Almost 4 million children in the UK live in households that would struggle to afford to buy enough fruit, vegetables, fish and other healthy foods to meet the official nutrition guidelines, a groundbreaking food poverty study was quoted by the Guardian.
The research carried out by the Food Foundation think tank, pointed out that the decreasing ability of low-income families to pay for healthy food is consigning the least well-off to a greater risk of diet-related illness, such as obesity and diabetes, as well as widening health inequalities across society.
“The government’s measurement of household income highlights the fact that millions of families in the UK cannot afford to eat in line with the government’s own dietary guidance,” said Anna Taylor, the executive director of the Food Foundation.
The report, according to the source, said that the poorest fifth of families would have to set aside more than 40% of their total weekly income after housing costs to fulfill the requirements of the government’s Eatwell guide.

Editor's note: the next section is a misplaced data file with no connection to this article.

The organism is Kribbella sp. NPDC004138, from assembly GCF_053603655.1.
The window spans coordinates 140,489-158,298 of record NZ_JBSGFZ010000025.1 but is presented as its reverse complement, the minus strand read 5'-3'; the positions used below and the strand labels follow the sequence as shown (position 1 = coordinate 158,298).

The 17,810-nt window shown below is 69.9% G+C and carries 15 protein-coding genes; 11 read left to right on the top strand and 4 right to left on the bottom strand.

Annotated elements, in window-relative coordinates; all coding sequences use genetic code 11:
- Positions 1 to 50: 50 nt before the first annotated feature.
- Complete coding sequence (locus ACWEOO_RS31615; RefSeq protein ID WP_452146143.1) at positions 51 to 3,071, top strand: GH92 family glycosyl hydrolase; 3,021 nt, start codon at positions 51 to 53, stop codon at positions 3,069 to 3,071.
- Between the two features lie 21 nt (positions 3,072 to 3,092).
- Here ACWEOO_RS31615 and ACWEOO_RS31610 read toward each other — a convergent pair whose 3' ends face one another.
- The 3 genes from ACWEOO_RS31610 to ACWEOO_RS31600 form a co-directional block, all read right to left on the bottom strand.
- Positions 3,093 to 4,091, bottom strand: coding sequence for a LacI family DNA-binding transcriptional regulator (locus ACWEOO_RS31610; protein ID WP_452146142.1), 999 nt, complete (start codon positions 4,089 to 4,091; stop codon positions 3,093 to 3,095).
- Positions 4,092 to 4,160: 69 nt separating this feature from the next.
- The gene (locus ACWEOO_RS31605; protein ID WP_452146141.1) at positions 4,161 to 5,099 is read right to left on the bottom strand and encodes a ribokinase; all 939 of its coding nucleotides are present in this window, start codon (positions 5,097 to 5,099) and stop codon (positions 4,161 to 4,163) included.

Moreover, the report has called on ministers to increase welfare benefit payments and ensure healthy foods are made more widely available and affordable to low-income households, for instance through maternity food vouchers and universal free school meals.
The Food Foundation also underscored in its study, which is the first investigation into the extent to which typical UK households can afford to follow the guidelines, that a family of two adults and two children aged 10 and 15 would need to spend £103.17 a week on the food.
The study estimates that 47% of all UK households with children do not spend enough on food to meet the Eatwell cost targets, a proportion that rises to 60% for single parent families.
The study comes as concerns rise about food insecurity (defined as an inability to afford to eat regularly or healthily) among the poorest households.
Income in poor households decreased by 7.1% between 2002 and 2016, the study says, while food prices rose by 7.7%. It says further price rises, triggered for example by Brexit-related fluctuations in the value of the pound.